5 Free Definitely have-to-do’s in Hermanus

Walk the Cliff Path

Walk the cliff path from Grotto Beach to the new harbour (or vice versa). Pack a day pack and stop to have something to eat along the way. The walk can take anything from four to six hours, depending on your pace, how many times you stop, etc. Don’t be in a hurry. Take a swim along the way and stop to smell the fynbos. Reward yourself with a liquid refreshment at Dutchies Restaurant at the end at Grotto beach. This is a nice family activity. There are very few steps along the way, so it is possible to do with a child in a stroller if there are a pair of hands on deck to help carry it up and down. Find out more about the cliff path here: https://www.fernkloof.org.za/index.php/fernkloof-nature-reserve/hermanus-cliff-path.

Walking in Fernkloof

There are three dams in Fernkloof. The first is easy enough to reach for healthy persons. There are steps with uphills and downhills involved, but nothing serious. It is an activity that can be done with young children. Small children must be always accompanied by a parent. This route is not stroller friendly, so keep that in mind. To reach the second and third dams is much more difficult and is definitely not suitable for children younger than 12. You also need to know the route to these two dams, because the footpath is not always visible everywhere. Rather go in groups than alone for your safety.

Fernkloof also offers hiking and cycling trails which start from the entrance at the foot of the mountain. Find out more here: https://www.fernkloof.org.za/.

Walking on Grotto Beach

The beach from Grotto Beach stretches for kilo’s along Walker Bay and one can walk all the way to De Kelders (about 20km) and even further. With a day pack on the back, good shoes and food and water, this is a great walk if you want to have a hike along the ocean. If you do not want to go that far, do shorter walks (like an hour out and an hour back). Take a dip in the sea when it gets too hot. It is also safer to go in a group.

Cycling on the beach is another alternative if you want a bit more adventure and have your own fat bike. (Bikes are for hire, but this is a free activities article.)

Watch the Sunset on the Mountain Top

Sunsets are just fabulous from the viewing points on the mountain. When driving out of town towards Cape Town, turn right on the Rotary Way (https://www.hermanus.co.za/rotary-way) and follow the road to the viewing point. Have a nice non-alcoholic sundowner up there while watching the sun vanish behind the water horizon. (Again, go in a small group or as family. Keep car doors shut and no valuables openly visible in your vehicle.)

Picnicking on the Beach

With the long never-ending summer days, a picnic on the beach is a wonderful end to a magnificent day in the sun. Take along a picnic basket, an umbrella if needed, a picnic blanket and welcome the evening while watching the sun set with the people you love.

!Remember!

  • Wear sunblock
  • Be alert towards you and your family’s safety. If possible, do these activities in groups or as a whole family.
  • Respect all animals on your adventures and do not feed them.
  • Put emergency numbers in your cell phone contact list. Click here to find the list of numbers: https://fieliesdekock.com/2020/12/16/your-guide-to-a-safe-hermanus-holiday/.
  • Please leave only your shoe or wheel prints behind. For everything else, use the bins provided.

For more safety tips, click here: https://fieliesdekock.com/2020/12/16/your-guide-to-a-safe-hermanus-holiday/

For more to do in and around Hermanus, read here: https://fieliesdekock.com/2020/10/09/hermanus_is_awaiting_you/

Enjoy your stay!

© 2020 Fielies De Kock

HERMANUS UNLIMITED is a travel writing blog showcasing Hermanus and surrounding areas through photos and articles. Follow us on Facebook and Instagram.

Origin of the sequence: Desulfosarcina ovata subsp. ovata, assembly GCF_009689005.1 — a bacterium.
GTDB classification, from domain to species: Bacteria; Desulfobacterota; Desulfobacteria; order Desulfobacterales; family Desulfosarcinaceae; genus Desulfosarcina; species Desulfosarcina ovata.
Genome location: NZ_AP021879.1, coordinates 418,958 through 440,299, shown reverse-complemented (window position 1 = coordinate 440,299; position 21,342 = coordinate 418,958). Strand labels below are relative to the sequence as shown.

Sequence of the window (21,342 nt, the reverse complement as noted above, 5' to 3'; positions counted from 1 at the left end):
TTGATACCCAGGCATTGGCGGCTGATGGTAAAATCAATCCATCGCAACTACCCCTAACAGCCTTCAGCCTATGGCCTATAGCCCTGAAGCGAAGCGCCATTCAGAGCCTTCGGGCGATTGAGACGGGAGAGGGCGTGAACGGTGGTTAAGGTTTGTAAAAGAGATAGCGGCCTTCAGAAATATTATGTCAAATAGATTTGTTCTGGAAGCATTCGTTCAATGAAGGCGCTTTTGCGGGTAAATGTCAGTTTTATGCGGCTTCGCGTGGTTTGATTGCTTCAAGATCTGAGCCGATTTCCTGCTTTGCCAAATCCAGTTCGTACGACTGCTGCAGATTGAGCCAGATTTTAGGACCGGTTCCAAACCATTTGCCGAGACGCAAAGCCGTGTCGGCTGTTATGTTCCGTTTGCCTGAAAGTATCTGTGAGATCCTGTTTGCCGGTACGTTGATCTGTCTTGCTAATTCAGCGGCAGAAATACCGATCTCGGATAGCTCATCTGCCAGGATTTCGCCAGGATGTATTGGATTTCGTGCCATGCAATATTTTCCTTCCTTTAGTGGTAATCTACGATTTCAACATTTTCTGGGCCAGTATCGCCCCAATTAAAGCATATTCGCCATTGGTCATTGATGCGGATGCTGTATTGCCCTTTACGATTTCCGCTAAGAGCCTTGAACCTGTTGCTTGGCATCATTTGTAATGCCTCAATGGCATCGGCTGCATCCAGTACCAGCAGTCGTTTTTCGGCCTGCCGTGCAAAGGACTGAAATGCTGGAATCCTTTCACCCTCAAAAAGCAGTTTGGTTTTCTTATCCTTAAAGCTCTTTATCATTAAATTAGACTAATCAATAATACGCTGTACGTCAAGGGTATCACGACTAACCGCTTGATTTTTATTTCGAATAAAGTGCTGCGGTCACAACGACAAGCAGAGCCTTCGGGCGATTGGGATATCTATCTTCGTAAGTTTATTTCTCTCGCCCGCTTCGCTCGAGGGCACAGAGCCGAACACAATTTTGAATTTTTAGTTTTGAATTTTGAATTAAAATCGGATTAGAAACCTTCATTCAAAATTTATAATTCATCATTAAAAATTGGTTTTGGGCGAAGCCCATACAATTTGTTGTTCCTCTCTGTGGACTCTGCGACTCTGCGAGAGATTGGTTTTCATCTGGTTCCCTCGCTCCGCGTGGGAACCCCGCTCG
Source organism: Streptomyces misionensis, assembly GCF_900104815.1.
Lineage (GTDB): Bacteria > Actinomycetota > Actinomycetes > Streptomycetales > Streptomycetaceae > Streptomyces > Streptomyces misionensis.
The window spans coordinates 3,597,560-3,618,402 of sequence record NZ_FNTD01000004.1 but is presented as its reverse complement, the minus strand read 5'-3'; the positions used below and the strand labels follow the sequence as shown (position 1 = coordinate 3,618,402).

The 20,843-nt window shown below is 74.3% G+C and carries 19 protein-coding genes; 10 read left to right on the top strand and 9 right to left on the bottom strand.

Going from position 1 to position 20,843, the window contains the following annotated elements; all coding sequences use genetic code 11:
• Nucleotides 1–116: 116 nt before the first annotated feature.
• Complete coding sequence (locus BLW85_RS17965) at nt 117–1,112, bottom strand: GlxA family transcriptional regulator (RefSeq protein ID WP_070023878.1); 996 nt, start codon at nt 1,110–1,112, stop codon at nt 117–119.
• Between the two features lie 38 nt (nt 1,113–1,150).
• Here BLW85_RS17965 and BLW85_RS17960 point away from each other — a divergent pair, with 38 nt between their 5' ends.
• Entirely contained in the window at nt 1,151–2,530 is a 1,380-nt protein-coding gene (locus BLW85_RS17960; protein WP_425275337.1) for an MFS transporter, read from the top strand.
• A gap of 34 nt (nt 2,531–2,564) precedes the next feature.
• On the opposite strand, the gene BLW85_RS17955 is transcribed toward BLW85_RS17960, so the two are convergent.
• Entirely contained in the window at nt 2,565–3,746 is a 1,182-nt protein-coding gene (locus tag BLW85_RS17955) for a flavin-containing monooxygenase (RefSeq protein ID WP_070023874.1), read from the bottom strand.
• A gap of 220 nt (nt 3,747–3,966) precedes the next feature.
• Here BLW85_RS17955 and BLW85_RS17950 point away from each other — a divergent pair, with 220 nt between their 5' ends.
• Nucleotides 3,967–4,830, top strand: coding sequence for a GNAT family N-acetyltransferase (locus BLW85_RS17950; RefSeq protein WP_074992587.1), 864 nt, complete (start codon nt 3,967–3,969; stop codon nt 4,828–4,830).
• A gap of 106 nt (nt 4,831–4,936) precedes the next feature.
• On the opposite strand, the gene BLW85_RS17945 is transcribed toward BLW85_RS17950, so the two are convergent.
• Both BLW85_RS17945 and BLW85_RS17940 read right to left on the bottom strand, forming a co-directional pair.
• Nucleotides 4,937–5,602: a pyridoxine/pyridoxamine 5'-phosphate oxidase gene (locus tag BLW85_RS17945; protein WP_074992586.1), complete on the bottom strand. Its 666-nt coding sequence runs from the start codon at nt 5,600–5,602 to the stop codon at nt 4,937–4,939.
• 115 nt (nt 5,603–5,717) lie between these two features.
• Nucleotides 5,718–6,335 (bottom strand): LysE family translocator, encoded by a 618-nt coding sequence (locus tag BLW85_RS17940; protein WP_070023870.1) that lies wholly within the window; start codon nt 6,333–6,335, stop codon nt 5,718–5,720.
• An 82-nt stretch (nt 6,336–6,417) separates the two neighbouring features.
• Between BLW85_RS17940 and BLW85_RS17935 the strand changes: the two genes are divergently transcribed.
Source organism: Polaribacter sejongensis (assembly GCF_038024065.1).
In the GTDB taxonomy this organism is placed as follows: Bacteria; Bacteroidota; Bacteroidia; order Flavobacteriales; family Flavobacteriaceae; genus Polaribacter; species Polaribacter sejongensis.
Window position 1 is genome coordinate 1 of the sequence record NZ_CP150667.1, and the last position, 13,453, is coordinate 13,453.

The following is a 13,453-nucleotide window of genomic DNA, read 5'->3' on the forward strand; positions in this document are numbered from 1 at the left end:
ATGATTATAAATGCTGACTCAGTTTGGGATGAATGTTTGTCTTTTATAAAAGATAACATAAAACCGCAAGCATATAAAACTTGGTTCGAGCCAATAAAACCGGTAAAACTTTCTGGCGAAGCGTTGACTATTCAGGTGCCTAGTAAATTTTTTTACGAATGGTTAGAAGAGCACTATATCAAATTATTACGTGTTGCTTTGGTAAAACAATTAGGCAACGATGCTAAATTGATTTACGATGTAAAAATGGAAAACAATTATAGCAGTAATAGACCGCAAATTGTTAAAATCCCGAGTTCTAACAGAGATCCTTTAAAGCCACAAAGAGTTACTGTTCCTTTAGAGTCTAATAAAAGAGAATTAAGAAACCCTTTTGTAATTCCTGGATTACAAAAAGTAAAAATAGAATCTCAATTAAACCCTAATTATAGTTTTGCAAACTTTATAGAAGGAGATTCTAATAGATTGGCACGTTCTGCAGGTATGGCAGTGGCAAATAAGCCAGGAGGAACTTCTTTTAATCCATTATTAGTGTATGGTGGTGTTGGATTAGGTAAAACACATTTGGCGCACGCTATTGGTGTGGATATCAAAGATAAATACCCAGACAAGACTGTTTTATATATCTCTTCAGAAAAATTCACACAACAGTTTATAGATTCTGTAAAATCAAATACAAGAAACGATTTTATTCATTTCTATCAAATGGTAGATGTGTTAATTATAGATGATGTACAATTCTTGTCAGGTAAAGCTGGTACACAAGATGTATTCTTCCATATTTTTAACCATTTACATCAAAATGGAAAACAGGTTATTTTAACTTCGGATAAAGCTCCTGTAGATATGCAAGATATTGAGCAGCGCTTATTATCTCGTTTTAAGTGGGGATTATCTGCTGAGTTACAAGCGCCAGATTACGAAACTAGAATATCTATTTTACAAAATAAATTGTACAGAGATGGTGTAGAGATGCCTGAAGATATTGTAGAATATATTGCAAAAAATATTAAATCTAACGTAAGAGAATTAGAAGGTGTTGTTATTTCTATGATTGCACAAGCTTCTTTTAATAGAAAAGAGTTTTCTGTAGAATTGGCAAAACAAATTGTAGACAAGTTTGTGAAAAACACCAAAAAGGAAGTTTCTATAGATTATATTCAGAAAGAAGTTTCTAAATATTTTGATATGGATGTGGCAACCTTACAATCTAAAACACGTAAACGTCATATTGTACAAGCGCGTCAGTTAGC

Your Guide to a Safe Hermanus Holiday

Your Guide to a Safe Holiday in Hermanus

Hermanus is looking forward to welcoming holidaymakers back to our town for a well-deserved rest after a weird, challenging and probably life-changing year. Just a request: Please, please, please make sure not to bring an unwanted guest (I’m of course referring about a certain little virus) with you to our town, so that we can limit and eventually stop the spreading of this horrible Covid-19 thing.

Covid-19 Related Information

Make sure not to decrease your personal alertness with regards to the virus while on holiday. Keep us in Hermanus, yourself and your family safe by following the basic protocols. Remember the following:

  • Do not to leave your place of accommodation without a mask.
  • Have extra masks in your car, handbag, beach bag and jacket pockets for use when out and about.
  • Wash your masks every evening and let them dry well – in the sun if possible.
  • Be kind to fellow holidaymakers by practicing safe social distances on beaches, in the streets, in shops and in public areas.
  • Stay inside, away from people when you are sick or feel unwell.
  • In case you get sick and are symptomatic, call a local medical practice and they will advise you accordingly.

Tips for an Injury-free Holiday

As an experienced holiday-goer you know the basics. Here are just a few reminders when preparing for a relaxing and accident and injury-free holiday:

  • The sun in our area is a bit on the mean side, so always use sunblock when going to the beach, going for a hike or even when just going for a stroll on the cliff path or in town. Get after sun soothing cream for those irresponsible moments. Use an umbrella/gazebo when spending extended times on the beach.
  • Always wear a hat when outside in the sun.
  • Beware of the strong currents when swimming/surfing/body boarding at especially Voëlklip, Kammabaai and Mossel River. Diligently follow instructions from lifeguards on duty.
  • Be careful when leaving the cliff path to walk on the rocky areas near the sea, as waves can splash high and aggressively and surprise holiday-goers.
  • Be respectful of wildlife on the cliff path. Stay out of the fynbos and do not feed any animals.
  • Always carry water when going for a stroll, exercise or a hike.
  • Bring along a basic first aid with tablets for headache and fever, band aids, antihistamine tablets etc. Also make sure to bring along enough prescription medicine on holiday and have an up-to-date copy of your prescription with you or on the system at the pharmacy in case of an emergency.